Colour in Kitchens
Are you tired of constantly seeing white kitchens?
For a long while now white kitchens have featured prolifically in home magazines and digital images on Pinterest and Houzz. Very often people associate the Hamptons style with white kitchens. Carrara marble and the other similar veined marbles have been really popular. Last year I had 5 consecutive house renos where the clients requested these stones for their kitchen benchtops.
However we are slowly seeing some colour creep back into kitchens, which from my point of view is exciting. I do like the look of white kitchens if they are done well and have good detailing in the joinery and are complemented with nice feature pendants and beautiful splashbacks. I love working with clients who are not scared of colour and happy to embrace a new direction for their kitchen.
When I refer to colour, I don’t just mean paint colours. Colour comes from many sources such as timber tones, whether that is a red, yellow or black based timber. It can also be introduced with stones in greys, black, creams. Solid black has also become very popular as a new accent colour and there are a wonderful range of fingerprint free laminates available now. I’m also seeing blues appearing in 2 pack paint finishes.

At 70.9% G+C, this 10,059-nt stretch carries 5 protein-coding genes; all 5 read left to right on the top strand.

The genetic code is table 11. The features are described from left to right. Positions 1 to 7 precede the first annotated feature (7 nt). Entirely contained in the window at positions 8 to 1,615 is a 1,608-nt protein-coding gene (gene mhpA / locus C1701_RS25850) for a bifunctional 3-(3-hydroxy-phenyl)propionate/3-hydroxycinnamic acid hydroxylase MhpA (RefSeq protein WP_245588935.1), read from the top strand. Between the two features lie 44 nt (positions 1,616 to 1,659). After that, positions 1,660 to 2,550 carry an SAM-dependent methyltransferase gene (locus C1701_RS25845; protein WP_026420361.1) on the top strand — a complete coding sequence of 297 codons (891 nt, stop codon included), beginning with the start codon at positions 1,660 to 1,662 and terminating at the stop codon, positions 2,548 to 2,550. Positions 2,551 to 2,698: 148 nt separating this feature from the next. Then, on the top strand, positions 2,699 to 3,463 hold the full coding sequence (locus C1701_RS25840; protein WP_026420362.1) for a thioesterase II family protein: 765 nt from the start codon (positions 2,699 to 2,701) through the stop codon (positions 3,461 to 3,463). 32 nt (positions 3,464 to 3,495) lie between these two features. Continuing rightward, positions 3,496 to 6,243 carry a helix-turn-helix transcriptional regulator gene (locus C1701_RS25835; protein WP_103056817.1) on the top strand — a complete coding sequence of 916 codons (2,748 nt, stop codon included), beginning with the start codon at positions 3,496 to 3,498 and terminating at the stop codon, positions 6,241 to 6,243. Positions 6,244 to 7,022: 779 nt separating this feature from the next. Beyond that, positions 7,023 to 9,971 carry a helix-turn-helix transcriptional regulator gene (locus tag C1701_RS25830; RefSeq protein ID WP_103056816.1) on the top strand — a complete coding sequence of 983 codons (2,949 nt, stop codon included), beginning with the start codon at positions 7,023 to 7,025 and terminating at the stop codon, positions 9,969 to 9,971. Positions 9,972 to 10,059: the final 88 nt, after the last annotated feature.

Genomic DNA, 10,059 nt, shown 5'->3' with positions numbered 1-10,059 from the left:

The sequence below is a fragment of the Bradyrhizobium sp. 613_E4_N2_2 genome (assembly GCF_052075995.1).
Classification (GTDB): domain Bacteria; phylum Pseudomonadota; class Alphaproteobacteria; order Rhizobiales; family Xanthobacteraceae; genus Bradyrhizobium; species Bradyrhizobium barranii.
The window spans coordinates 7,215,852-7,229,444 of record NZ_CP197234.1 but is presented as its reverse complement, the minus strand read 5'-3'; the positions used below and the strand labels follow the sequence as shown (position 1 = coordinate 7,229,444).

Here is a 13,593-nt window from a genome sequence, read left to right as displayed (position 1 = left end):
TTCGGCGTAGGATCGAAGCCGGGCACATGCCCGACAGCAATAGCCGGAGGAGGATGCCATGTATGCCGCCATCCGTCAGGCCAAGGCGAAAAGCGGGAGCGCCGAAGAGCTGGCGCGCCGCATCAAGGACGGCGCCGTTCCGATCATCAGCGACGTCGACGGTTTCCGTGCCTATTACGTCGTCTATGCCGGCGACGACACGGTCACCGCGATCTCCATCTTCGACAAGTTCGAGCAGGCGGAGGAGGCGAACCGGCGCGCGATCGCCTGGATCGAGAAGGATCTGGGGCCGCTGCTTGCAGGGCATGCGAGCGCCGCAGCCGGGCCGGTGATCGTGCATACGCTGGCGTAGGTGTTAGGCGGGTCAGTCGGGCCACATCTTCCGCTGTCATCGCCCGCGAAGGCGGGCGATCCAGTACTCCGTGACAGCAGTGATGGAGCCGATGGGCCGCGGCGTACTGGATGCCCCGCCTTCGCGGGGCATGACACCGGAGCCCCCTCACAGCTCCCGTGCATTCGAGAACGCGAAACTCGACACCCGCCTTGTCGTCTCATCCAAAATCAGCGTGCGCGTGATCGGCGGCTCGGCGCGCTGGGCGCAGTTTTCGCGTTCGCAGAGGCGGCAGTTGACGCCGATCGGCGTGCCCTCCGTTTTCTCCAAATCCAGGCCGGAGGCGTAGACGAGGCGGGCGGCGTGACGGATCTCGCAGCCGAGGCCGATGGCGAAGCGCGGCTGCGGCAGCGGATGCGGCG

There is an industry guide that a kitchen has a 10-year life span. The reality is kitchens are expensive and often 20 years plus before people do a reno. My design goal is to create a kitchen that is in keeping with the look of the house, is on trend and will last the distance and not age quickly.
If you are looking at a kitchen reno or building new and want some colour, I would advise to look at the colour sources suggested earlier. Select splashback tiles that whilst modern will age well. The classics such as subways and penny tiles have endured over time. Don’t use garish colours in 2 pack. You may love lime green for the first 12 months, but it’s an expensive type of surface to replace. Take into consideration the colours used near your kitchen, especially if you have a more open floorplan. Installing feature pendant lights can also introduce pops of colour. There are lots of beautiful cane and natural fibres available in pendants and these can add a warm yellow colour to your scheme.
If you are still feeling nervous and wishing for some colour speak with a designer. In this industry we are constantly seeing the current trends and watching the lifespans of looks and finishes. A good designer will guide you with choices and help you obtain a finished look that you love.